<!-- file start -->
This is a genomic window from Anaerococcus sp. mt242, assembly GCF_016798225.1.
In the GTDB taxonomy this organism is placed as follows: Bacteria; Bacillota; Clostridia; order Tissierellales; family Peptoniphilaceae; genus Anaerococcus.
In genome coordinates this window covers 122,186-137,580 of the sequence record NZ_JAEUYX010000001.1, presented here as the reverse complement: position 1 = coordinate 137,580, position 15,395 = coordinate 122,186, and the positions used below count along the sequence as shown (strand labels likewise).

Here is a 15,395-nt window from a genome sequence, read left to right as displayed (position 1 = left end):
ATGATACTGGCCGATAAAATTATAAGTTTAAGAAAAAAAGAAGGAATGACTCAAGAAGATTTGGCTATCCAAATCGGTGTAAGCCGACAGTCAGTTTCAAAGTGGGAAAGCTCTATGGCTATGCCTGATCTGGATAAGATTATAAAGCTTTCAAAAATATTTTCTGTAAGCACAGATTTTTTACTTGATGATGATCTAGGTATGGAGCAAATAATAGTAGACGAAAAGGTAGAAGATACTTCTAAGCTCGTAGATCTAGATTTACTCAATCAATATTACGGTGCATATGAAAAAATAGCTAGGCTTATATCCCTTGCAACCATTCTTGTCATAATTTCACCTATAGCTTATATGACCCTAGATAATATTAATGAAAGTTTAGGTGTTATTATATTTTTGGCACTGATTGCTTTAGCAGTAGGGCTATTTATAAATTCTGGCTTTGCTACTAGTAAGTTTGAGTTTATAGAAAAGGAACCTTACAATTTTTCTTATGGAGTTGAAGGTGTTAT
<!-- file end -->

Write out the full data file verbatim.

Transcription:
This is a genomic window from Anaerococcus sp. mt242, assembly GCF_016798225.1.
In the GTDB taxonomy this organism is placed as follows: Bacteria; Bacillota; Clostridia; order Tissierellales; family Peptoniphilaceae; genus Anaerococcus.
In genome coordinates this window covers 122,186-137,580 of the sequence record NZ_JAEUYX010000001.1, presented here as the reverse complement: position 1 = coordinate 137,580, position 15,395 = coordinate 122,186, and the positions used below count along the sequence as shown (strand labels likewise).

Here is a 15,395-nt window from a genome sequence, read left to right as displayed (position 1 = left end):
ATGATACTGGCCGATAAAATTATAAGTTTAAGAAAAAAAGAAGGAATGACTCAAGAAGATTTGGCTATCCAAATCGGTGTAAGCCGACAGTCAGTTTCAAAGTGGGAAAGCTCTATGGCTATGCCTGATCTGGATAAGATTATAAAGCTTTCAAAAATATTTTCTGTAAGCACAGATTTTTTACTTGATGATGATCTAGGTATGGAGCAAATAATAGTAGACGAAAAGGTAGAAGATACTTCTAAGCTCGTAGATCTAGATTTACTCAATCAATATTACGGTGCATATGAAAAAATAGCTAGGCTTATATCCCTTGCAACCATTCTTGTCATAATTTCACCTATAGCTTATATGACCCTAGATAATATTAATGAAAGTTTAGGTGTTATTATATTTTTGGCACTGATTGCTTTAGCAGTAGGGCTATTTATAAATTCTGGCTTTGCTACTAGTAAGTTTGAGTTTATAGAAAAGGAACCTTACAATTTTTCTTATGGAGTTGAAGGTGTTAT